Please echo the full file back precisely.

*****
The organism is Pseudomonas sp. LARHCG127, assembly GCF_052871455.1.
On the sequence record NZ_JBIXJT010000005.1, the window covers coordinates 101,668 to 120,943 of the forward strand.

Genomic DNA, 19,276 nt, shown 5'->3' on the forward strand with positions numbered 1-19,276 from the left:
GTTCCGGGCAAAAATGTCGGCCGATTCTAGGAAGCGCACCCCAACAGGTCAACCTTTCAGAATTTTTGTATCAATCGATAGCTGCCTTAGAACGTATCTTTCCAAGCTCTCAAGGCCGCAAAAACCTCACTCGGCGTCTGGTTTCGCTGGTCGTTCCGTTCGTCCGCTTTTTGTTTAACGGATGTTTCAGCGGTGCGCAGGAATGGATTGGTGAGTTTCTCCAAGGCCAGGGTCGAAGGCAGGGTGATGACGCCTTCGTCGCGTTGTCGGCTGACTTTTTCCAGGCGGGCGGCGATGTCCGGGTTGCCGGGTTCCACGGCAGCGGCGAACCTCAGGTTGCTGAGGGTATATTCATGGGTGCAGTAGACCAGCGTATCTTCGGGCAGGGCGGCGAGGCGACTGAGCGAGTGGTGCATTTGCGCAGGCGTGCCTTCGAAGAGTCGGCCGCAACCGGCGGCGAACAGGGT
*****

The organism is Pseudomonas sp. LARHCG127, assembly GCF_052871455.1.
On the sequence record NZ_JBIXJT010000005.1, the window covers coordinates 101,668 to 120,943 of the forward strand.

Genomic DNA, 19,276 nt, shown 5'->3' on the forward strand with positions numbered 1-19,276 from the left:
GTTCCGGGCAAAAATGTCGGCCGATTCTAGGAAGCGCACCCCAACAGGTCAACCTTTCAGAATTTTTGTATCAATCGATAGCTGCCTTAGAACGTATCTTTCCAAGCTCTCAAGGCCGCAAAAACCTCACTCGGCGTCTGGTTTCGCTGGTCGTTCCGTTCGTCCGCTTTTTGTTTAACGGATGTTTCAGCGGTGCGCAGGAATGGATTGGTGAGTTTCTCCAAGGCCAGGGTCGAAGGCAGGGTGATGACGCCTTCGTCGCGTTGTCGGCTGACTTTTTCCAGGCGGGCGGCGATGTCCGGGTTGCCGGGTTCCACGGCAGCGGCGAACCTCAGGTTGCTGAGGGTATATTCATGGGTGCAGTAGACCAGCGTATCTTCGGGCAGGGCGGCGAGGCGACTGAGCGAGTGGTGCATTTGCGCAGGCGTGCCTTCGAAGAGTCGGCCGCAACCGGCGGCGAACAGGGT